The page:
Tooth decay is preventable.
Left untreated, however, it can lead to pain, infection and potentially life-threatening issues.
Indeed, the American Academy of Pediatric Dentistry, American Dental Association, American Public Health Association and the American Academy of Pediatrics all recommend that children have their initial dental visit during the first year of life.
Delaying treatment may cause dire consequences. Untreated dental caries (that’s tooth decay to dentists) can lead to pain, difficulty in eating and – when the pain is unbearable – overuse of Emergency Rooms.
School absences, too. It is estimated in America that over 34 million school hours are lost each year due to dental problems; children with poor oral health are at the greatest risk for absence from school.
Not only that, tooth decay may lead to other infections and even death in extreme and rare cases, according to a 2009 study published in the Journal of the American Dental Association.
There is a case of a 12-year-old American boy who died as a result of an untreated dental infection that spread to his brain, according to the same study. It also mentions the case of a six-year- old who died following complications due to infection secondary to a dental abscess.
From 2000 to 2008, severe bacterial infections in the innermost part of the tooth led to more than 60,000 hospitalizations in the United States, resulting in at least 66 deaths across all ages.
This is why it is recommended that the first dental visit occur by age one.
The age one dental visit allows for the early prevention and identification of dental disease.
In the US, dental caries remains the most common chronic disease of childhood, more than four times more prevalent than asthma, according to the Federal Interagency Forum on Child and Family Statistics published in 2016.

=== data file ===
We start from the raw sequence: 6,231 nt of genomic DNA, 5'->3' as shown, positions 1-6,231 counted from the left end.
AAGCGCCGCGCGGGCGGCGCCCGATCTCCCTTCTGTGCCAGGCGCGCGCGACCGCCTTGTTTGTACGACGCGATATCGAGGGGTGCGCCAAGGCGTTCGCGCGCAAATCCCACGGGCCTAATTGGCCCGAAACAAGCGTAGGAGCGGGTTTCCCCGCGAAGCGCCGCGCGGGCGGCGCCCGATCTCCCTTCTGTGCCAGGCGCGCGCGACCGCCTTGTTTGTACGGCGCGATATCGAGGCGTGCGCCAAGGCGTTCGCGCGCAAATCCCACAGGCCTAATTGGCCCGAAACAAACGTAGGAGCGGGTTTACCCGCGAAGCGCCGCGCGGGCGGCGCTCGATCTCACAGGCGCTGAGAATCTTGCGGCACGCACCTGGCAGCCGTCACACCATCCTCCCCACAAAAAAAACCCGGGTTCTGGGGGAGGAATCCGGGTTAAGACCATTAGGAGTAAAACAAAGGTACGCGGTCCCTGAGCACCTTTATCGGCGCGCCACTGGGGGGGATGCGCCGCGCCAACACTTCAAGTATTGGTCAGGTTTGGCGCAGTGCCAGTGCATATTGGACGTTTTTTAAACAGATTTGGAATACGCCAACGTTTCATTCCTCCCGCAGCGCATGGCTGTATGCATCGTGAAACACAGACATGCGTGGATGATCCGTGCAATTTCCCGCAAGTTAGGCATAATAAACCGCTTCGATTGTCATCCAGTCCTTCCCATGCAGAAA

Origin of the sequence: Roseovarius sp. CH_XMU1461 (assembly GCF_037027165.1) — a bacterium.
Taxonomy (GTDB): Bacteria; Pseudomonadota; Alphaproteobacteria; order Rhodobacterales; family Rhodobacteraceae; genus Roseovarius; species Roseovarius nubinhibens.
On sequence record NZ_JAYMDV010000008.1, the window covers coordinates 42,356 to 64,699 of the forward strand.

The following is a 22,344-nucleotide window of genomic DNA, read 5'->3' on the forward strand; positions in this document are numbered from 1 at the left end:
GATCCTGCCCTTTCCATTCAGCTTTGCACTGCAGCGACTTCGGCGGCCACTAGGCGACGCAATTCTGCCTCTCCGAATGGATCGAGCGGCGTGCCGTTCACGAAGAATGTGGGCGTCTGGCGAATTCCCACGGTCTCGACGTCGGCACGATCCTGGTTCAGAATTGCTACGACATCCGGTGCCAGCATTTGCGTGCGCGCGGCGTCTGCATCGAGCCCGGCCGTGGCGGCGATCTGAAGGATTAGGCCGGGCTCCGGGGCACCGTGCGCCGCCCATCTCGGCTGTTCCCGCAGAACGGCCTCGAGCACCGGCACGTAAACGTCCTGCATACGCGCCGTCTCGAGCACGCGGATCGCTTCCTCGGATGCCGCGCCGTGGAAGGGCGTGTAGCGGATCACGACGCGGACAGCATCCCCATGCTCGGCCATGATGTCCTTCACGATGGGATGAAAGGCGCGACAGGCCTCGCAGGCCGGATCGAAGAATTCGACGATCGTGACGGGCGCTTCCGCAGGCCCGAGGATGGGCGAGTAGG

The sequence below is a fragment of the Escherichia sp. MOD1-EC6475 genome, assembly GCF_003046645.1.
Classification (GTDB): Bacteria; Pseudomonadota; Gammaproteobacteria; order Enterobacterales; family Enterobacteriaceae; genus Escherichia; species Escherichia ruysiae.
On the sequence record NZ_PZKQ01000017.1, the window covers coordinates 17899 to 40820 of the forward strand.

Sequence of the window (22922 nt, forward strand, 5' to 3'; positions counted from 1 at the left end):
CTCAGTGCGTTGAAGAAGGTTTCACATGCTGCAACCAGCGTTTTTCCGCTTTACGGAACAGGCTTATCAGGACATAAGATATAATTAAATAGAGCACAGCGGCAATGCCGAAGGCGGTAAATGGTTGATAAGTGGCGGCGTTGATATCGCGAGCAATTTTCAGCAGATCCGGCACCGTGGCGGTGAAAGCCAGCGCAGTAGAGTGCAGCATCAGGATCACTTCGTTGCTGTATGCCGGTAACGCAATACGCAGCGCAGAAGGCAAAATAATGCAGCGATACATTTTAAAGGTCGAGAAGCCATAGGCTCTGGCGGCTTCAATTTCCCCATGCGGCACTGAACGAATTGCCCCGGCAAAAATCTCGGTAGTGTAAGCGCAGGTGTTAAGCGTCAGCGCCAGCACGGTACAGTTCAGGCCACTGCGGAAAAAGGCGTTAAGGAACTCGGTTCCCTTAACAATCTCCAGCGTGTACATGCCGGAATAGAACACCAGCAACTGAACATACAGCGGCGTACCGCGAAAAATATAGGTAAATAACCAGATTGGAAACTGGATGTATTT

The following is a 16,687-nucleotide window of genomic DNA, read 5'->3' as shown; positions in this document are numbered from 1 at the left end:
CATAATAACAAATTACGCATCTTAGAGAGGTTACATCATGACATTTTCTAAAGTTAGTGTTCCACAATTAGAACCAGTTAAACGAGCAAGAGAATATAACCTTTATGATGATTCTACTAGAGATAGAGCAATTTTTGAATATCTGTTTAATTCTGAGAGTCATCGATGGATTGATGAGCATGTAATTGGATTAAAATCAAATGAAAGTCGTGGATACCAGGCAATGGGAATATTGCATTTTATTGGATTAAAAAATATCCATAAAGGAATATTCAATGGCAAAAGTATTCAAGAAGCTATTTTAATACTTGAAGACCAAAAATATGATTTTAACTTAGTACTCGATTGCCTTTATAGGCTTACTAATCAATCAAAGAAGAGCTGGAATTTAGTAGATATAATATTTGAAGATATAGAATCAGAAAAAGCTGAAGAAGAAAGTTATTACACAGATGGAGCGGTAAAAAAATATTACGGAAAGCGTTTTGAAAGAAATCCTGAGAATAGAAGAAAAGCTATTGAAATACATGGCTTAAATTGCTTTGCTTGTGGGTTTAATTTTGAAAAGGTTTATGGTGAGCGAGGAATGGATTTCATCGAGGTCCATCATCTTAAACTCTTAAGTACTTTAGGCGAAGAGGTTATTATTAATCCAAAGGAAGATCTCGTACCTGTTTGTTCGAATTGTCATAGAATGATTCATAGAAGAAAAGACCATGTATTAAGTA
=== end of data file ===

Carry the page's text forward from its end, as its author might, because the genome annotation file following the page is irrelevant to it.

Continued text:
It is thus important for early dental visits for children to grow up with healthy smiles.
Early dental visits are not just for infants. They are recommended for parents to educate them about childhood oral health.
Dental exams in infancy can delay or prevent any need for surgical intervention later on.
In America, early treatment of tooth decay is a positive sign. It also illustrates the fact that dentists and parents may be getting to children’s needs too late.
It may that after Age One, dental issues may no longer be prevented.
And this is unfortunate because children with good oral health live healthier, happier lives.
That’s not just my opinion. A study published in the Pediatric Dentistry journal in 1992 suggests that children with early childhood tooth decay may weigh less than 80 percent of their age-adjusted ideal weight.
A study of one- to three-year-olds in Brazil, published in the same journal in 2017, showed that children with untreated dental disease in advanced stages are more likely to have a poorer quality of life than their peers, with more difficulty in eating and drinking.
Following dental rehabilitation, however, children experience an increase in growth, according to another study published in 1999 in the Pediatric Dentistry journal.
So there. Bring your child to a dentist at an early age, even at Year One.
Dr. Joseph D. Lim is the former Associate Dean of the UE College of Dentistry, former Dean of the College of Dentistry, National University, past president and honorary fellow of the Asian Oral Implant Academy, and honorary fellow of the Japan College of Oral Implantologists. Honorary Life Member of Thai Association of Dental Implantology. For questions on dental health, e-mail firstname.lastname@example.org or text 0917-8591515./WDJ